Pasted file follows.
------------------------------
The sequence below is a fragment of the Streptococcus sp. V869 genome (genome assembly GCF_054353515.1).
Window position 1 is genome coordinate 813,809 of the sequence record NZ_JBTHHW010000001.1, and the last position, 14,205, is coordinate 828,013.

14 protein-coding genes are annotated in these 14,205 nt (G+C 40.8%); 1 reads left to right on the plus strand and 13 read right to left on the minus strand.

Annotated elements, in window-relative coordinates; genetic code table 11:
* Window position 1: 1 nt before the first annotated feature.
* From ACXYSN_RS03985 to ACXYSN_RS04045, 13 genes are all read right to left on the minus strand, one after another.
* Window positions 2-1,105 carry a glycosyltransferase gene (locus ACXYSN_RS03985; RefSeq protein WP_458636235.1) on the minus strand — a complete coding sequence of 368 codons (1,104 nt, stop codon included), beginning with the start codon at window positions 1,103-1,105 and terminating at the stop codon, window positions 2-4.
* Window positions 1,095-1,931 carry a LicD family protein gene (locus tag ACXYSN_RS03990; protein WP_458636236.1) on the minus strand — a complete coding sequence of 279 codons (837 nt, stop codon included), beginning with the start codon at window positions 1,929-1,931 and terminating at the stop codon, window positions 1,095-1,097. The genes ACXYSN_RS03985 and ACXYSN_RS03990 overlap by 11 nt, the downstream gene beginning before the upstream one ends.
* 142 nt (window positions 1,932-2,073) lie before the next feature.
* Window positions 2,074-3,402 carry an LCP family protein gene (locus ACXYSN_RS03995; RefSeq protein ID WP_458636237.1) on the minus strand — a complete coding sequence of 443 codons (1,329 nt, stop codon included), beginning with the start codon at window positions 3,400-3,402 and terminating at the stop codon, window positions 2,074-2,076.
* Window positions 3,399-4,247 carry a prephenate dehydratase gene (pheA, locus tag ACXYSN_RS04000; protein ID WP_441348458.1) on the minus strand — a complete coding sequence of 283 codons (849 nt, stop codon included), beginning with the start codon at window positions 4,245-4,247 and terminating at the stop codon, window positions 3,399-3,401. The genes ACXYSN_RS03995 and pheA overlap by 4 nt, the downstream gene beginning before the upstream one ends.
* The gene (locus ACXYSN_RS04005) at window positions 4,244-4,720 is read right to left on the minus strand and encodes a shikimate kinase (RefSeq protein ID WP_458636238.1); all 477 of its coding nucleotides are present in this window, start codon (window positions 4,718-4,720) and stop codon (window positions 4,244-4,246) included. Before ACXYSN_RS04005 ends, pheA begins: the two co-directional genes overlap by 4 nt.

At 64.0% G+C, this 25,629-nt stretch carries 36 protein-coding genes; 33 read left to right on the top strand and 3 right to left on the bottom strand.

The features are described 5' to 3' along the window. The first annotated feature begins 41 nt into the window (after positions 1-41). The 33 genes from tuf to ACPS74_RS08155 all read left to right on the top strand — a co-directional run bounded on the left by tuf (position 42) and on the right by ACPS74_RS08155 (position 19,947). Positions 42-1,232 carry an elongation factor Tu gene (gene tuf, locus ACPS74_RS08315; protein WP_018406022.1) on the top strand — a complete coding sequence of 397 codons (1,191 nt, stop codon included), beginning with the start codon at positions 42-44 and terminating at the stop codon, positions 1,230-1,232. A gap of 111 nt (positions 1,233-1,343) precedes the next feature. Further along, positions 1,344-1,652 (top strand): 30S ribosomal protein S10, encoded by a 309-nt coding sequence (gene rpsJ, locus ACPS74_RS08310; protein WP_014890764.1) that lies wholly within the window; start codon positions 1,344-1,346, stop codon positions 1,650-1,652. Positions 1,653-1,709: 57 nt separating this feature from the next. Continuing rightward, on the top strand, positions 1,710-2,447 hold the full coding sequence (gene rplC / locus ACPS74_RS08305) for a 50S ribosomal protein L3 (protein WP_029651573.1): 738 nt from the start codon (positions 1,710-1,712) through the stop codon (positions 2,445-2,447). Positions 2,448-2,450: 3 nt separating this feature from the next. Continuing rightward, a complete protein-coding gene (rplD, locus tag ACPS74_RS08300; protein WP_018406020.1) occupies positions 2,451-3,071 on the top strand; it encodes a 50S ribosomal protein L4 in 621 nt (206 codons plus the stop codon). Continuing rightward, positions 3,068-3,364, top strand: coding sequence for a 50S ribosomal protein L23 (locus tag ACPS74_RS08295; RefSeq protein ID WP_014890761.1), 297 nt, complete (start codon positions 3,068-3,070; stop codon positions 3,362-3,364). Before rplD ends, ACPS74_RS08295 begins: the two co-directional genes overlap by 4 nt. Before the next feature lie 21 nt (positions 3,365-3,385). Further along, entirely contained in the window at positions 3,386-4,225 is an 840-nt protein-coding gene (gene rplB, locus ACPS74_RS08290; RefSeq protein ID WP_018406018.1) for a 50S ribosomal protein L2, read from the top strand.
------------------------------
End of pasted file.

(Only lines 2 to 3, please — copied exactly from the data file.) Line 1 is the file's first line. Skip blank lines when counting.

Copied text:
Window position 1 is genome coordinate 813,809 of the sequence record NZ_JBTHHW010000001.1, and the last position, 14,205, is coordinate 828,013.

14 protein-coding genes are annotated in these 14,205 nt (G+C 40.8%); 1 reads left to right on the plus strand and 13 read right to left on the minus strand.